February 25, 2024

A federal appeals court ruled Tuesday that Special Counsel Jack Smith can have access to former President Donald Trump‘s Twitter account, as he investigates the former president for 2020 election interference. 

The full U.S. Court of Appeals for Washington, D.C., rejected a petition from Twitter to rehear the case after a three-judge panel ruled agaist the social media company in July.

The case can now move to the Supreme Court

Smith had gone behind Trump’s back and with a search warrant asked Twitter, now X, for the contents of the former president’s account, including direct messages.

The special counsel muzzled the tech company with a non-disclosure agreement, which sought to prevent Trump from being told about the search. 

Special Counsel Jack Smith went behind former President Donald Trump’s back and sought the contents of his Twitter account from Twitter. On Tuesday the full U.S. Court of Appeals for Washington, D.C rejected Twitter’s request to rehear the case 

At the end of the Trump administration those same files went to the National Archives, but Smith admitted Twitter was asked because getting the content from NARA ‘would trigger notice to the former president’ under the Presidential Records Act. 

Smith had asked Twitter for access to all of the ex-president’s tweets including direct messages ‘received by, stored in draft form, in or otherwise associated with the subject account including attachments, multimedia, header information, metadata and logs.’

Twitter eventually complied with the warrant.

The release included at least 32 direct messages sent by Trump. 

Four judges appointed by Republican presidents slammed the full court’s decision not to rehear the case in a 12-page statement released alongside the opinion. 

U.S. Circuit Judge Neomi Rao, a Trump appointee, wrote the statement and it was signed by Circuit judges Justin Walker, Gregory Katsas and Karen Henderson. 

‘Rather than follow established precedent, for the first time in American history, a court allowed access to presidential communications before any scrutiny of executive privilege,’ the conservative judges wrote. 

Special Counsel Jack Smith gained access to former President Donald Trump's Twitter account by going to Twitter instead of the National Archives, in which the Presidential Records Act would have triggered that Trump be informed of the search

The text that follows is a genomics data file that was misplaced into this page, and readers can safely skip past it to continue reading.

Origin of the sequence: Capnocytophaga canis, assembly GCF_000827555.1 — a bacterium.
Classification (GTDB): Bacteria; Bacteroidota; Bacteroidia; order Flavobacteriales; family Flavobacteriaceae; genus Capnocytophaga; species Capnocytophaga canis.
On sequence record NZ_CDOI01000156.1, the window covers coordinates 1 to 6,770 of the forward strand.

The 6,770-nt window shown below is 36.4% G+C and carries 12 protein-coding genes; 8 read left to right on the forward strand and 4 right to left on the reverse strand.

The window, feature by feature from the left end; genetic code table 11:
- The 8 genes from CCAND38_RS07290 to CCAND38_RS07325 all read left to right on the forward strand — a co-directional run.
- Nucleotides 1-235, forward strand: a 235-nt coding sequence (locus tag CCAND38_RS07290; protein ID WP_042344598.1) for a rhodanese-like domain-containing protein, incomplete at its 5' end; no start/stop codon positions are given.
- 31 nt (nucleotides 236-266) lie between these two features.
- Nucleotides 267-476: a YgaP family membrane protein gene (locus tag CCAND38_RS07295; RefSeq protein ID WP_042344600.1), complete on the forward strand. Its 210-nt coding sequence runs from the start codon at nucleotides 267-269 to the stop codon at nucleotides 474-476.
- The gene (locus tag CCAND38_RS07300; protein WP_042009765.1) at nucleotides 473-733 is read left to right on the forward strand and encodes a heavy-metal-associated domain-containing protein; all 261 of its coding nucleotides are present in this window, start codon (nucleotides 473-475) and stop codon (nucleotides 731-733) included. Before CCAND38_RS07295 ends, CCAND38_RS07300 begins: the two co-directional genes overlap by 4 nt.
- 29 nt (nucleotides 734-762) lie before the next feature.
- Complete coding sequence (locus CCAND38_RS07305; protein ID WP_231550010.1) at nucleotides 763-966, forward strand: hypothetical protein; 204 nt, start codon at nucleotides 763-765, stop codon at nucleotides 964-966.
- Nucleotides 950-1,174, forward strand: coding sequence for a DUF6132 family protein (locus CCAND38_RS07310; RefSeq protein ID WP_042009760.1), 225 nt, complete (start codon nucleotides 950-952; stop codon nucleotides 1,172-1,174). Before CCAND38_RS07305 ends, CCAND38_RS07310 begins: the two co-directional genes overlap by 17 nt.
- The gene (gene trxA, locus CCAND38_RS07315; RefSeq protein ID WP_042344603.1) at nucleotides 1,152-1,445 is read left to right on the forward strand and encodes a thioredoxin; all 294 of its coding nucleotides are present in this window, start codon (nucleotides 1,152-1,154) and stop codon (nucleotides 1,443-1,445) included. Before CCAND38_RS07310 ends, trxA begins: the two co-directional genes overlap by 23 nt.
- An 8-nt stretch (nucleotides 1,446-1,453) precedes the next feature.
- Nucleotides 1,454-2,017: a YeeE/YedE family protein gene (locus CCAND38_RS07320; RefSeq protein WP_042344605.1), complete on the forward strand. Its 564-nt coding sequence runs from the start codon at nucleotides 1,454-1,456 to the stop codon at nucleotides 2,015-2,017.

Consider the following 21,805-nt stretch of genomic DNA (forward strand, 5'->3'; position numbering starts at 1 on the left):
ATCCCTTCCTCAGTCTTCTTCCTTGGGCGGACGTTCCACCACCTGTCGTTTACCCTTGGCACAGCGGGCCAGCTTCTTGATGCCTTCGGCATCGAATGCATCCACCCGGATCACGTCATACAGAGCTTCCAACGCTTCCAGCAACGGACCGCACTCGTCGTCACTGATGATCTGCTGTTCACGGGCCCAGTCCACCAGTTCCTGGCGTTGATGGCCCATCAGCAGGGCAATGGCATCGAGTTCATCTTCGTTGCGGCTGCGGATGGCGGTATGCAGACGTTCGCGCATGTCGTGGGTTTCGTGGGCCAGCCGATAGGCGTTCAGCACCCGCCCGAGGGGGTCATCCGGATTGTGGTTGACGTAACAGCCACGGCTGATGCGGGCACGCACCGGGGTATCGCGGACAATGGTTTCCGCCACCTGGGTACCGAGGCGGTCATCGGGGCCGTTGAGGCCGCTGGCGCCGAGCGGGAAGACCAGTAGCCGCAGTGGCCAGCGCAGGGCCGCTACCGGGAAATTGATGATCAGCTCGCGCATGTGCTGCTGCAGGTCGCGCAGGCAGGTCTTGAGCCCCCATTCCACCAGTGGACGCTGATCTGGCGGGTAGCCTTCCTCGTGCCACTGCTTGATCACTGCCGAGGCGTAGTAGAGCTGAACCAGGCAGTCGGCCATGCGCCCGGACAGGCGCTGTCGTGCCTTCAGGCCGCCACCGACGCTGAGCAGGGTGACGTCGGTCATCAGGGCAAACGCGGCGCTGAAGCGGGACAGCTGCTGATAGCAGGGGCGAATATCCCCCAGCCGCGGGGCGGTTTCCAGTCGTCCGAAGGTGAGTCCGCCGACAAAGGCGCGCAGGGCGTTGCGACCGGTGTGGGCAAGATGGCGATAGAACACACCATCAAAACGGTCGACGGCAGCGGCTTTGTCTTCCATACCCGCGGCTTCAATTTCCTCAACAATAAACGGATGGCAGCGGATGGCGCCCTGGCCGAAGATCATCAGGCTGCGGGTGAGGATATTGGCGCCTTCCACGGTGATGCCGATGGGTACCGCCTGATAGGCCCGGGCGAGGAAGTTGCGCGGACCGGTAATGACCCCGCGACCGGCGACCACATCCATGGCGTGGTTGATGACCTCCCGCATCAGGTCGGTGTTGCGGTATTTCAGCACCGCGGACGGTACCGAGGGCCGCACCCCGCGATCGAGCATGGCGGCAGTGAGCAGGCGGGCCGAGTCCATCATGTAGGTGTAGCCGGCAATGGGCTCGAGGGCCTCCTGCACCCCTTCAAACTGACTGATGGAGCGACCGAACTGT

Special Counsel Jack Smith gained access to former President Donald Trump’s Twitter account by going to Twitter instead of the National Archives, in which the Presidential Records Act would have triggered that Trump be informed of the search

The judges said Smith ‘obscured and bypassed any assertion of executive privilege and dodged the careful balance Congress struck in the Presidential Records Act.’  

Rao and the other judges feared that the decision opened up a Pandora’s box of problems down the road – especially with presidents using more electronic communications. 

‘Without a presumption for executive privilege, new questions will invariably arise, particularly because nothing in the panel’s opinion is limited to a former President,’ the judges said. 

‘What if, in the course of a criminal investigation, a special counsel sought a warrant for the incumbent President’s communications from a private email or phone provider? Under this court’s decision, executive privilege isn’t even on the table, so long as the special counsel makes a showing that a warrant and nondisclosure order are necessary to the prosecution.

‘And following the Special Counsel’s roadmap, what would prevent a state prosecutor from using a search warrant and nondisclosure order to obtain presidential communications from a third-party messaging application?

‘And how might Congress benefit from this precedent when it seeks to subpoena presidential materials from third parties in an investigation or impeachment inquiry?’ Rao and the other judges asked.